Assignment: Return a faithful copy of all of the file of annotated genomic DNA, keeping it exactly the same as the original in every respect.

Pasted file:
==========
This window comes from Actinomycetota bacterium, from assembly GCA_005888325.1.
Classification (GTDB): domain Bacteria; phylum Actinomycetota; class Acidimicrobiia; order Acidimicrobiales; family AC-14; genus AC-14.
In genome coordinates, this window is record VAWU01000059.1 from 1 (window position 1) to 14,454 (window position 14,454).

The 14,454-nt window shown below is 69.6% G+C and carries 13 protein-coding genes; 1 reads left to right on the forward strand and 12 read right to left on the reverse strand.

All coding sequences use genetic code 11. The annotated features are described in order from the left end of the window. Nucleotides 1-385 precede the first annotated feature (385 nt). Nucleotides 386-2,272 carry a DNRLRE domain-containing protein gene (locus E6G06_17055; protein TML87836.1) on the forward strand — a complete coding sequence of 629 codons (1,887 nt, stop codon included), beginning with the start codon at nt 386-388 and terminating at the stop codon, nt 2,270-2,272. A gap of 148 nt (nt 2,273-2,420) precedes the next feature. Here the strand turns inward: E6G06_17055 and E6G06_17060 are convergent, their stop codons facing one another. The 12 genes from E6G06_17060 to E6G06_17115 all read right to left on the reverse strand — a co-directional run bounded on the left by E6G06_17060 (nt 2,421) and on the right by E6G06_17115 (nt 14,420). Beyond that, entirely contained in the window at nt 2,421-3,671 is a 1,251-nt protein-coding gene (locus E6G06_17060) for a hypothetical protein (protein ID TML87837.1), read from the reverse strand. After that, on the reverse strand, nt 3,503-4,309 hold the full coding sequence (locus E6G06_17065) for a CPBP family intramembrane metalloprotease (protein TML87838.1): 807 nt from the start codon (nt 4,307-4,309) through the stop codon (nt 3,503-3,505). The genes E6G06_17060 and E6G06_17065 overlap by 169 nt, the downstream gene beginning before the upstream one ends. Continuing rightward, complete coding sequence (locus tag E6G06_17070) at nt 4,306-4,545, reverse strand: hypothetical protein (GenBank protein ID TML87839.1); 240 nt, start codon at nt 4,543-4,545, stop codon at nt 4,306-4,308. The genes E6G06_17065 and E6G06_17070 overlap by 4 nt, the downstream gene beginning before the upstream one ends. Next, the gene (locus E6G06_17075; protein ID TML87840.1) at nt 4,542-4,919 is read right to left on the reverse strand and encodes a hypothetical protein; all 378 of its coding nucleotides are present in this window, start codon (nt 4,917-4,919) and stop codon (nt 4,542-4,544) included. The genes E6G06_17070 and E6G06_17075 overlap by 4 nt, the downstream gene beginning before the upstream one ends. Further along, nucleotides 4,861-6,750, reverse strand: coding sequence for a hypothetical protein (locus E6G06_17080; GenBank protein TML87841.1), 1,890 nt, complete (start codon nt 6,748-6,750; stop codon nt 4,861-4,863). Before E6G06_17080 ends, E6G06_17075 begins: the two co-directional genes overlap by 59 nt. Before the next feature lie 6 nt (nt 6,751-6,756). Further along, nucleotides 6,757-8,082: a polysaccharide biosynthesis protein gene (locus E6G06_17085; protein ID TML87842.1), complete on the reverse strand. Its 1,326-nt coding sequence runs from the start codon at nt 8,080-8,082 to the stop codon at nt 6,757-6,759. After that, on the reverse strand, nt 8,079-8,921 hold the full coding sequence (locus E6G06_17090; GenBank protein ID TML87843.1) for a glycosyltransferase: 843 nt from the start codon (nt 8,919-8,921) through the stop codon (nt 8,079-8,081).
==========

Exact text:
This window comes from Actinomycetota bacterium, from assembly GCA_005888325.1.
Classification (GTDB): domain Bacteria; phylum Actinomycetota; class Acidimicrobiia; order Acidimicrobiales; family AC-14; genus AC-14.
In genome coordinates, this window is record VAWU01000059.1 from 1 (window position 1) to 14,454 (window position 14,454).

The 14,454-nt window shown below is 69.6% G+C and carries 13 protein-coding genes; 1 reads left to right on the forward strand and 12 read right to left on the reverse strand.

All coding sequences use genetic code 11. The annotated features are described in order from the left end of the window. Nucleotides 1-385 precede the first annotated feature (385 nt). Nucleotides 386-2,272 carry a DNRLRE domain-containing protein gene (locus E6G06_17055; protein TML87836.1) on the forward strand — a complete coding sequence of 629 codons (1,887 nt, stop codon included), beginning with the start codon at nt 386-388 and terminating at the stop codon, nt 2,270-2,272. A gap of 148 nt (nt 2,273-2,420) precedes the next feature. Here the strand turns inward: E6G06_17055 and E6G06_17060 are convergent, their stop codons facing one another. The 12 genes from E6G06_17060 to E6G06_17115 all read right to left on the reverse strand — a co-directional run bounded on the left by E6G06_17060 (nt 2,421) and on the right by E6G06_17115 (nt 14,420). Beyond that, entirely contained in the window at nt 2,421-3,671 is a 1,251-nt protein-coding gene (locus E6G06_17060) for a hypothetical protein (protein ID TML87837.1), read from the reverse strand. After that, on the reverse strand, nt 3,503-4,309 hold the full coding sequence (locus E6G06_17065) for a CPBP family intramembrane metalloprotease (protein TML87838.1): 807 nt from the start codon (nt 4,307-4,309) through the stop codon (nt 3,503-3,505). The genes E6G06_17060 and E6G06_17065 overlap by 169 nt, the downstream gene beginning before the upstream one ends. Continuing rightward, complete coding sequence (locus tag E6G06_17070) at nt 4,306-4,545, reverse strand: hypothetical protein (GenBank protein ID TML87839.1); 240 nt, start codon at nt 4,543-4,545, stop codon at nt 4,306-4,308. The genes E6G06_17065 and E6G06_17070 overlap by 4 nt, the downstream gene beginning before the upstream one ends. Next, the gene (locus E6G06_17075; protein ID TML87840.1) at nt 4,542-4,919 is read right to left on the reverse strand and encodes a hypothetical protein; all 378 of its coding nucleotides are present in this window, start codon (nt 4,917-4,919) and stop codon (nt 4,542-4,544) included. The genes E6G06_17070 and E6G06_17075 overlap by 4 nt, the downstream gene beginning before the upstream one ends. Further along, nucleotides 4,861-6,750, reverse strand: coding sequence for a hypothetical protein (locus E6G06_17080; GenBank protein TML87841.1), 1,890 nt, complete (start codon nt 6,748-6,750; stop codon nt 4,861-4,863). Before E6G06_17080 ends, E6G06_17075 begins: the two co-directional genes overlap by 59 nt. Before the next feature lie 6 nt (nt 6,751-6,756). Further along, nucleotides 6,757-8,082: a polysaccharide biosynthesis protein gene (locus E6G06_17085; protein ID TML87842.1), complete on the reverse strand. Its 1,326-nt coding sequence runs from the start codon at nt 8,080-8,082 to the stop codon at nt 6,757-6,759. After that, on the reverse strand, nt 8,079-8,921 hold the full coding sequence (locus E6G06_17090; GenBank protein ID TML87843.1) for a glycosyltransferase: 843 nt from the start codon (nt 8,919-8,921) through the stop codon (nt 8,079-8,081).